I chose the topics of pure art, which is created by energy to make a beautiful thing and fine art, which is created to express human being's awareness, among various types of arts, and wrote about the difference between the two in the previous two articles of this series. There are other categories of beauty, such as academic beauty, and beauty for collectors. In this article, I would like to discuss academic beauty, which has both academic and historic value; for example, ancient earthenware, haniwa clay images, ancient documents and letters, and historical calligraphy and paintings in Japan. They present us with naturally occurring beauty as well as materials for academic research, and some of them are highly evaluated as art objects.
Beauty for collectors indicates something that is valued for its design and scarcity and maintains price and value among collectors, such as classic cars, or jukeboxes made in the 1960s, even though they are engineering products. Of course, if the item is made by hand, it will be valued higher and the price, too, will likely be higher. This type of beauty, however, is a special thing for some people who appreciate it, but not beauty that all people acknowledge.
The theme of the fifth series is "Beauty is Energy". In this perspective, a classic car embodies energy of the earth, which creates iron and other natural materials, energy of people who conceive an idea, create and design cars, using the latest technology and reflecting the times. If the beauty is that of an archaeological site, it is home to the energy of the planet that has been eroding the land for a long time, and energy of people involved in research, excavation, preservation and study, as well as energy of ancient people.
Energy is a wave that has will and carries information. A thing that embodies energy has a certain vibration frequency and a certain wavelength. Even if it is a mass-production item, it embodies energy of a lot of people through the process from design, creation, package, promotion, and distribution by sales persons and distributors. All things embody such waves of energy.
I conveniently divide beauty among four categories to explain the concept. But, I do not want to say that works of art are better than works of fine art that are only beautiful, or that items which only some collectors love are valueless, or archaeological and historic items are valueless because I am not interested in such judgments. They are only different. There is neither intrinsic superiority nor inferiority, and the different categories are neither higher nor lower.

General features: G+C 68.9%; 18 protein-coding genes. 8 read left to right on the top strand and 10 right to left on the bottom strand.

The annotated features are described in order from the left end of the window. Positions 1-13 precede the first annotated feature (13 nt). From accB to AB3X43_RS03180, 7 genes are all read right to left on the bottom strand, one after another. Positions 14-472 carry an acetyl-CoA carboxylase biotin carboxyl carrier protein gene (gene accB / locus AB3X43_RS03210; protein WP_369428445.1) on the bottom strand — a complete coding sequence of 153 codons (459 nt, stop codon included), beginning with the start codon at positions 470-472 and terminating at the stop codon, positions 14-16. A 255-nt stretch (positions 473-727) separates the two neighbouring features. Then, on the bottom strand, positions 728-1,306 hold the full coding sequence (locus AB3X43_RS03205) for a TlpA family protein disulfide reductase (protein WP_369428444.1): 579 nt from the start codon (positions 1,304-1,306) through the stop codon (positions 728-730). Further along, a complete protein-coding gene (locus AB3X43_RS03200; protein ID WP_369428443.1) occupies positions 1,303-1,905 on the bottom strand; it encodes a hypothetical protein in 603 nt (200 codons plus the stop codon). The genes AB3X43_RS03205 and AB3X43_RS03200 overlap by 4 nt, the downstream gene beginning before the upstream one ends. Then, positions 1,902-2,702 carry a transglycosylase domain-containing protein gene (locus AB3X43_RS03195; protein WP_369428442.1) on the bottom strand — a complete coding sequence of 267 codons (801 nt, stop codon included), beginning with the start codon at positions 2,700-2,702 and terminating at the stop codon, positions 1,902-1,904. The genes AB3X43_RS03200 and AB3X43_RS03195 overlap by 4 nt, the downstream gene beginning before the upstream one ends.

People have found beauty in various items and collected them, be they pure art works, fine art works, collector's items or ancient relics. Feeling - and feeling in tune with - the waves of energy lodging in such items, people have been drawn by such energy in a way that transcends reason. There may be people who do not wish to possess art works or craft objects, even if they are free. But, even in such a case it does not mean that he / she does not have an ability to appreciate beauty. It simply means he / she does not "tune in" with works of art, but rather tunes in with something else.
Various items are distributed in the market as art works. However, even some valueless items in terms of beauty are highly praised and pass current in the market, their promoters using mass media, financial power or other methods. Even if successful bid prices at auctions are high, or if the "background" of an item seems excellent, there are not a few "art works" whose value of beauty is fabricated through varied measures. That's the reason why I have repeatedly written about the four categories of beauty in this fifth series.
I will discuss methods of fabricating values of beauty in the next article. Before that, I hope you will have understood the meaning of beauty and true value of beauty as I have written about them since last autumn. Values of beauty differ depending on creation, surrounding circumstance, demand and evaluation. Furthermore, monetary values are also changeable depending on the times. All the more reason, then, that you should understand the real meaning of something you recognize as beauty. Something people think genuine can be faked by techniques and added values. Under the current chaotic situation, a number of "genuine" items are fabricated. Henceforward, I hope you will have insight into the true nature of beauty, rather than being content just to judge something a "genuine item".
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